YOU ARE HERE: LAT HomeCollections


Ford to Cut 35,000 Jobs, Shutter Five Factories


DEARBORN, Mich. — Attempting to reverse its sudden fall from prosperity, Ford Motor Co. said Friday that it will cut 35,000 jobs around the world, close five North American factories and discontinue four models, including the storied Lincoln Continental.

The world's second-largest auto maker hopes the draconian moves will help it recover from myriad problems of the last year, including quality lapses, a slide in productivity, loss of market share to its major competitors and eroded profit. The Firestone tire recall, for example, cost Ford billions, and its last four new models to be launched all were recalled numerous times or delayed because of quality glitches.

The plants to be closed beginning in 2003 are the Edison truck plant in New Jersey, which makes Ranger pickups; the Ontario truck plant in Canada, which produces F-series pickups; the St. Louis assembly plant, which produces Explorer sport-utility vehicles; Cleveland Aluminum Casting; and Vulcan Forge in Dearborn, which produces engine parts that soon will be obsolete.

The closings will reduce Ford's production capacity by about 900,000 vehicles, from 5.7 million to 4.8 million. The massive job cuts include 22,000 positions in North America. Of the 35,000 total cuts, about 15,000 previously had been announced.

In addition to phasing out the luxury icon Continental, Ford said it will discontinue the low-profit-margin Ford Escort, Mercury Cougar coupe and Villager minivan as part of a plan to realize $9 billion in profit improvement by the middle of the decade.

"It's a comprehensive plan, but not a magic wand," Chief Executive William Clay Ford Jr. told more than 300 industry analysts and journalists in this Detroit suburb, where Ford is headquartered.

The program "is based on executing the fundamentals of our business to build great products. It's going to take everyone in the extended Ford family--employees, suppliers and dealers--working together, over time, to make it work," Ford said, standing under a huge sign that read Corporate Revitalization Plan.

Ford, the 44-year-old great- grandson of company founder Henry Ford who has been chief executive for only 10 weeks, said he will forgo his salary in 2002 and perhaps in 2003, until Ford turns around.

Ford and President and Chief Operating Officer Nick Scheele expressed regret at the measures taken, especially the five plant closures. In addition, no new products have been assigned to two other plants: Ohio Assembly, which produced the Villager and the Nissan Quest minivans, and Cuautitlan Assembly in Mexico, which builds smaller vehicles primarily for the Mexican market. Eleven other factories will see major downsizing and shift reductions, and nine plants will undergo line-speed reductions to limit output.

Ford cannot close any U.S. factory until after the current labor contract with the United Auto Workers ends in September 2003. The UAW was informed before Friday's announcement but has little leverage to stop Ford from carrying out its plans.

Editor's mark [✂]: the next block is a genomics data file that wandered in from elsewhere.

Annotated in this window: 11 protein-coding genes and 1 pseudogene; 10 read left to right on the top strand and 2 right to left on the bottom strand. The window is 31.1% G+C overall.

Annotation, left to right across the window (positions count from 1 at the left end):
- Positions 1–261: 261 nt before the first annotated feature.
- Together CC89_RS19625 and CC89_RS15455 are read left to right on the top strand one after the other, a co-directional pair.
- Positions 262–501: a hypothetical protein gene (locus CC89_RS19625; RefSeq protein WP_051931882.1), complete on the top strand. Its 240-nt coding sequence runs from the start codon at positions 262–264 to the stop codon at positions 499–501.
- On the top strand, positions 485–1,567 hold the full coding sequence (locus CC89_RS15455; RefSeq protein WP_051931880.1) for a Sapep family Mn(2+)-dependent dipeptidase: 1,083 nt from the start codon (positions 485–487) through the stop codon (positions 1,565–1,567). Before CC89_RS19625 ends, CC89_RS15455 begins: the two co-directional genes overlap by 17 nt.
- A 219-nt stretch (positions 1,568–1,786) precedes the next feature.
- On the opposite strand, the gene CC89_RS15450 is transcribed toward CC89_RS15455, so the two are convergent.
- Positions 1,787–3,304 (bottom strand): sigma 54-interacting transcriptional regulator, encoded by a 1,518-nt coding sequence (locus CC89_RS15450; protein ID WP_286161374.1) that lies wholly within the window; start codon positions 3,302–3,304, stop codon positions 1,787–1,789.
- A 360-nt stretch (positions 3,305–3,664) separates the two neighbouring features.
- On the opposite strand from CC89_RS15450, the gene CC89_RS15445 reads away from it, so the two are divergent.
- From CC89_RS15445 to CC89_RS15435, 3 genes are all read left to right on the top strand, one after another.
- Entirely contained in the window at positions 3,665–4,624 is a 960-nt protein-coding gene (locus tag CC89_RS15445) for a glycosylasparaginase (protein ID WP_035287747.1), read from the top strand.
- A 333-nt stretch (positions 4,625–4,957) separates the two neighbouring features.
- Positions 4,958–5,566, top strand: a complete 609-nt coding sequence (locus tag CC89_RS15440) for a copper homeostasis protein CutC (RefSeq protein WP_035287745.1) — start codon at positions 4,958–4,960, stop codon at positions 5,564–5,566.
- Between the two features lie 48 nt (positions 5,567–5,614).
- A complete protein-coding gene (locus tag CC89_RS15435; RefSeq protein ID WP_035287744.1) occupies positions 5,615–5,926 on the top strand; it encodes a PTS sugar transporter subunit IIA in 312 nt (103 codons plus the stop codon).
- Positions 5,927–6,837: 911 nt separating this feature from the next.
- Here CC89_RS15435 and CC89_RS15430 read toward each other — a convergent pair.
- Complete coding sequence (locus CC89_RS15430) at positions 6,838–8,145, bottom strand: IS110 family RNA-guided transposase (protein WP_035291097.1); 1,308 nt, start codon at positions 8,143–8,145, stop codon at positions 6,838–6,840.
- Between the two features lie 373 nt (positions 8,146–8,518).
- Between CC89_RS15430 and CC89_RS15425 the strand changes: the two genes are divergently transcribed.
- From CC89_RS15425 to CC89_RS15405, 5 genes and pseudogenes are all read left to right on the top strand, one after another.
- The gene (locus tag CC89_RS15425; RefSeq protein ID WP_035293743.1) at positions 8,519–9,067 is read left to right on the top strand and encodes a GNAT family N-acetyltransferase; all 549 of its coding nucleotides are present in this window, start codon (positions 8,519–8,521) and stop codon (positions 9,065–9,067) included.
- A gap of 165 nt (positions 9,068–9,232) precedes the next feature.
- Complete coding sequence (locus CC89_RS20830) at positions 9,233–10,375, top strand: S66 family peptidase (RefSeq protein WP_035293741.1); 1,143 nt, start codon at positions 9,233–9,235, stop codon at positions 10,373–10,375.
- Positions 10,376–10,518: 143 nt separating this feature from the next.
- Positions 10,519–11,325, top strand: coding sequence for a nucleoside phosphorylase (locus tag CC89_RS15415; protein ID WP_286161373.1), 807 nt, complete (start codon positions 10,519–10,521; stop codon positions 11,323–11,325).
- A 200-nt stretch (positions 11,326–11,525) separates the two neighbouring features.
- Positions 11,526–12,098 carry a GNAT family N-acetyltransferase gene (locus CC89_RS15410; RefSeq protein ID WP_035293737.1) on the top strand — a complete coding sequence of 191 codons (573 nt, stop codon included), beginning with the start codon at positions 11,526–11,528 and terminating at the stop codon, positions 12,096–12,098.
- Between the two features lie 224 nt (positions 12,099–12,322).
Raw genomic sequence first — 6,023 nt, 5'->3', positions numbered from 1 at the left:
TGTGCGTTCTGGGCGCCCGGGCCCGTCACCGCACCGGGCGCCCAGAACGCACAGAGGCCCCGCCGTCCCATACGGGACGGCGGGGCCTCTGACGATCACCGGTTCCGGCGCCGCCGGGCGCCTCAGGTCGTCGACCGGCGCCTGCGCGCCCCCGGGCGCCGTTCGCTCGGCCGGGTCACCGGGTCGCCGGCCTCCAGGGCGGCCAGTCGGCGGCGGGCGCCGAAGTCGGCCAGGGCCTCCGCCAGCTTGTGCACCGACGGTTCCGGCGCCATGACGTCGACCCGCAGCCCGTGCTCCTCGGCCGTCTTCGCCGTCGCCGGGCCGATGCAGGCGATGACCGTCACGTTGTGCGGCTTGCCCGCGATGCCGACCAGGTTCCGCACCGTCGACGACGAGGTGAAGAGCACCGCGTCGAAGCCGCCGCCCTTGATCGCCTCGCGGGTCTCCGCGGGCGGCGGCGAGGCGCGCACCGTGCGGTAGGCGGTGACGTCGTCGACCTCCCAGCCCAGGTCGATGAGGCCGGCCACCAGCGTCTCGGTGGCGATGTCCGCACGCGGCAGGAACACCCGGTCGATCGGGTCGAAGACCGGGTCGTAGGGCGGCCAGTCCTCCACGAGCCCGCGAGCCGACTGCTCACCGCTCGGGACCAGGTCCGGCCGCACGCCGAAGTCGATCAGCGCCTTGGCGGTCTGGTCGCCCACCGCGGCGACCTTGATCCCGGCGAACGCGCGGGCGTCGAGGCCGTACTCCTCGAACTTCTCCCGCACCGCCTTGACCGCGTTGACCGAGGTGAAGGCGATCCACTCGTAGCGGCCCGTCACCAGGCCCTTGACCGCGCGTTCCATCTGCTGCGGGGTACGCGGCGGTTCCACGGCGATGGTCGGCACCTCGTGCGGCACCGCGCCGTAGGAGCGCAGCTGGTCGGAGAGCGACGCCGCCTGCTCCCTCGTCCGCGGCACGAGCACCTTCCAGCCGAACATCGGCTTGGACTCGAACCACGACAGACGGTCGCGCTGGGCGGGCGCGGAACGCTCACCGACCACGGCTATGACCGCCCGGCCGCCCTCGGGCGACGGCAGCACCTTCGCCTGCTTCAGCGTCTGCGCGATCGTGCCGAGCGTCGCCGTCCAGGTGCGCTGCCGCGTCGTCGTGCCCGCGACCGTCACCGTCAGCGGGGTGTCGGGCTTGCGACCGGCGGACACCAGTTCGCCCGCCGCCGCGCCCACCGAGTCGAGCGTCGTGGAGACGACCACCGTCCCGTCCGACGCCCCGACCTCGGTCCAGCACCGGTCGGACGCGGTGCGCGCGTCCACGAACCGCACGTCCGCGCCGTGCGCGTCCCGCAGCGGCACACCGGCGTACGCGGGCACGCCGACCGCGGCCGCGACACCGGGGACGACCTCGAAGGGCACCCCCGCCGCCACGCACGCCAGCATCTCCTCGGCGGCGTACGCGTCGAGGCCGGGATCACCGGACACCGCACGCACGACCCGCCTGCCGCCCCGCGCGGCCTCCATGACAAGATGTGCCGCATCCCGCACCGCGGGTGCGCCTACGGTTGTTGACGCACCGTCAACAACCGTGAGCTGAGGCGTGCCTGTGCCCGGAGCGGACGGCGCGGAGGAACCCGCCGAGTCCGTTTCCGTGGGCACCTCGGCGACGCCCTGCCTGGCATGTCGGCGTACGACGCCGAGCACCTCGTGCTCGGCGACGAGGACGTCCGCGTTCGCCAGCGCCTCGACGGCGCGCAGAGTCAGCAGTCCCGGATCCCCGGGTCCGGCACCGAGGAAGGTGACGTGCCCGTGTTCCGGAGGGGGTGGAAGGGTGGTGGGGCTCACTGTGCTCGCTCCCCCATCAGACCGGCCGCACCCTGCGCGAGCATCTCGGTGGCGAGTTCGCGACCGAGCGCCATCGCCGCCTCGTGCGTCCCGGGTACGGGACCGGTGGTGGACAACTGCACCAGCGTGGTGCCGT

The UAW issued a statement claiming credit for maintaining union jobs in tight times.

"Because of our contract, Ford has been required to plan its restructuring in a way that respects the seniority rights--including job placement rights, income, pension, health care and many other protections of UAW-Ford members," said UAW Vice President Ron Gettelfinger.

"Although the actions we're outlining today are difficult, they are necessary steps to lead Ford back to a strong financial and competitive position," Scheele said.

First and foremost, Ford must improve its vehicle quality, Scheele said, noting that Ford slipped to seventh place among the top seven auto makers in initial quality, according to May's quality report by J.D. Power & Associates. He pledged to improve on that by the time the next J.D. Power report is released.

Ford lost $692 million in the second and third quarters of 2001 and is expected to finish the year about a billion dollars in the red. The first quarter of 2002 is expected to be the toughest, with subsequent quarters showing gradual improvement, Chief Financial Officer Martin Inglis said.

Analysts, in general, applauded Ford's moves.

"It goes a lot deeper than I had expected," said Burnham Securities auto industry analyst David Healy. "I think the long-term results, for that reason, will probably be greater and the near-term effects are unfavorable. The company is looking at no better than break-even for 2002 despite the $2 billion in savings.

"Ford probably has gotten most of its bad news out of the way," Healy said. "They've written off everything and taken provisions for everything they can see currently to get back to a solidly profitable position in a couple of years."

But Saul Rubin, auto analyst with UBS Warburg, said it was just a beginning.

Los Angeles Times Articles